Two other parameters have been reported recently correlating to % Hypo and CHr are RBC-Y and Ret-He reported by the Sysmex XE-2100 hematology analyzer (Machin S. J. et al. Functional Iron Deficiency and New Red Cell Parameters on the Sysmex XE-2100, ISLH 2001 Industry-Sponsored Workshops, ISLH XIVth International Symposium, 2001; and Thomas, C. et al., Anemia of Chronic Disease: Pathophysiology and Laboratory Diagnosis, Laboratory Hematology 2005, 11:14-23). RBC-Y is the mean value of the forward light scatter histogram within the mature erythrocyte population, and Ret-He is the mean value of the forward light scatter histogram within the reticulocyte population obtained in a reticulocyte measurement on the Sysmex XE-2100 hematology analyzer.

Most recently, several functions of red blood cell parameters as well as reticulocyte parameters have been disclosed by Simon-Lopez in the co-pending application Ser. No. 11/524,682 to be useful in detection of iron deficiency. These include a RBC size function (RSf) defined as a product function of MCV and MRV, a volume-hemoglobin factor (VHf) defined as a product function of MCV and Hgb, a volume-hemoglobin/distribution factor (VHDWf) defined as a function of MCV, Hgb and RDW.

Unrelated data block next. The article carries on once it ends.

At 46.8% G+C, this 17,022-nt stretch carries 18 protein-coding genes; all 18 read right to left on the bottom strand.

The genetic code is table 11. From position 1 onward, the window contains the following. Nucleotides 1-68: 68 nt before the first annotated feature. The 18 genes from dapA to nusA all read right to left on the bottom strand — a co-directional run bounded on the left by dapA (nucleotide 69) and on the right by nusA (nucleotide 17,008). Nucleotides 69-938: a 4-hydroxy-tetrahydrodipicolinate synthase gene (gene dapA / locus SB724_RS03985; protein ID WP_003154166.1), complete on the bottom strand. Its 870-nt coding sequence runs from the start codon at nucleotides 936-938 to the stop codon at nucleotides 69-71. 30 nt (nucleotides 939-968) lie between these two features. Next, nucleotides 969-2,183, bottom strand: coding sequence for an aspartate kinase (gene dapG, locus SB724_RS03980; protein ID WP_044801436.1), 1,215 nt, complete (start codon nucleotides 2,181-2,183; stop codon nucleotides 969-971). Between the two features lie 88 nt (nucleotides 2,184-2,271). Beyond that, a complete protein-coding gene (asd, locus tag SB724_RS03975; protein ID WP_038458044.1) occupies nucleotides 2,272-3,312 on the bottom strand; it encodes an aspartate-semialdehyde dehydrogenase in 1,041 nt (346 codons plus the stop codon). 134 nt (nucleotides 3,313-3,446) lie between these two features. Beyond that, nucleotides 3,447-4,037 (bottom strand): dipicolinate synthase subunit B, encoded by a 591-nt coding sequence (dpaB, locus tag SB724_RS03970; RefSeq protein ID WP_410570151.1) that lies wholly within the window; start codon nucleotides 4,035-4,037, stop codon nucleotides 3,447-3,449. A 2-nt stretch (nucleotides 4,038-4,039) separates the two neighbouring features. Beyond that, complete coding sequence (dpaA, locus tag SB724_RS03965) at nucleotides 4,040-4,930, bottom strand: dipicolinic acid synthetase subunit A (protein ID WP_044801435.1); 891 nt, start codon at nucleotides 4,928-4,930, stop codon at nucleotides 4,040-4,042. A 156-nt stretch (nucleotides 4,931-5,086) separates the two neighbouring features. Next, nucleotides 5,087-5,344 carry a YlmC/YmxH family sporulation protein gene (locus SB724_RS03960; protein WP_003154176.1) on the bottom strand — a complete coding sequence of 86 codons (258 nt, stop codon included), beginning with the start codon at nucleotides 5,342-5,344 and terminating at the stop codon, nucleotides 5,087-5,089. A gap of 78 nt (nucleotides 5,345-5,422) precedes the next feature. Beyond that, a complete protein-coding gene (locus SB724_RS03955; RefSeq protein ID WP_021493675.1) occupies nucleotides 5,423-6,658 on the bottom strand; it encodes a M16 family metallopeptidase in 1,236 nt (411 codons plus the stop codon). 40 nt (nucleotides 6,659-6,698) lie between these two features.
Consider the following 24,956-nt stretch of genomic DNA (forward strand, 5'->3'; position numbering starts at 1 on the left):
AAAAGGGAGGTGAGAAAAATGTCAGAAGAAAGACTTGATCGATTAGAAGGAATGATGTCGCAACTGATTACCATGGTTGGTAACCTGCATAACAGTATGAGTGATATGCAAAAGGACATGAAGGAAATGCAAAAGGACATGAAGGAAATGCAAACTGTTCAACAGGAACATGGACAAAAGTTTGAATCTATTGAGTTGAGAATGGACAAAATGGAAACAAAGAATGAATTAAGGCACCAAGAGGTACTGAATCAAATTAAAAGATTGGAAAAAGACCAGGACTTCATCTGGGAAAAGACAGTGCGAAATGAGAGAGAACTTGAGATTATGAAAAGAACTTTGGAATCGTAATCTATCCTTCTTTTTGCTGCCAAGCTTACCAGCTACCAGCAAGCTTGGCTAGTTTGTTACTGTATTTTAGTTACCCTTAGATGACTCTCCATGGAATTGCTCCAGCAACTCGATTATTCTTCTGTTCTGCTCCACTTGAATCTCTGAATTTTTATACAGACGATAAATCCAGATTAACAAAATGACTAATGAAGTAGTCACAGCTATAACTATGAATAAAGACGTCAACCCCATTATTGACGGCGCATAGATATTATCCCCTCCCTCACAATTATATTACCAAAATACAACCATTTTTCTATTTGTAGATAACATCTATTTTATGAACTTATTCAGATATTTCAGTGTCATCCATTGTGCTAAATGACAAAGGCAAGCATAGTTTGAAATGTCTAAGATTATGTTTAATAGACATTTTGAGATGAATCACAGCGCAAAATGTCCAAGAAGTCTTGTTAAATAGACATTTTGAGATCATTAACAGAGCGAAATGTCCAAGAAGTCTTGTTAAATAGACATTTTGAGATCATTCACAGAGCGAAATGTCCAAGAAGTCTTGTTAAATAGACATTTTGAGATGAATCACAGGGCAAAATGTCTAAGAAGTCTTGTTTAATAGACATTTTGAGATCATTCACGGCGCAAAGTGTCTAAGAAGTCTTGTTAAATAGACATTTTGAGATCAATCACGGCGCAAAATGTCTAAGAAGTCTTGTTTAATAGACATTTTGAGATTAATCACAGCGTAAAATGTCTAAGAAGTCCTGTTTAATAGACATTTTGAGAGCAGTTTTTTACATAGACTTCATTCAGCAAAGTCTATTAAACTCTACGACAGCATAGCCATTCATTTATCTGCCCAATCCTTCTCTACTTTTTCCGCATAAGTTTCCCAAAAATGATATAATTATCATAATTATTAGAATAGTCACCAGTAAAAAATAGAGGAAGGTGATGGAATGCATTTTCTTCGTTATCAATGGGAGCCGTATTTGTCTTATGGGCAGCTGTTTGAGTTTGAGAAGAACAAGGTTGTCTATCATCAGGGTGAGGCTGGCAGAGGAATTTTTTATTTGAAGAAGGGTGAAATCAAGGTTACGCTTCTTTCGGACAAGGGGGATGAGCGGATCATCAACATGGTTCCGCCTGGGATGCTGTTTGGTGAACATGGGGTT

It has been recognized that CHr and % Hypo are only provided on Bayer's hematology analyzers. Therefore, this information is not available for many clinical laboratories and hospitals. On the other hand, MCV, MCH, MCHC and Hgb are the traditional red cell indices provided on all automated hematology analyzers. Because of the availability of these traditional red blood cell parameters, it is desirable to develop diagnostic indicators using these parameters for detection iron deficiency with comparable clinical accuracy, sensitivity and specificity to the known parameters such as CHr and % Hypo.

SUMMARY OF THE INVENTION

In one aspect, the present invention provides methods of detection of iron deficiency.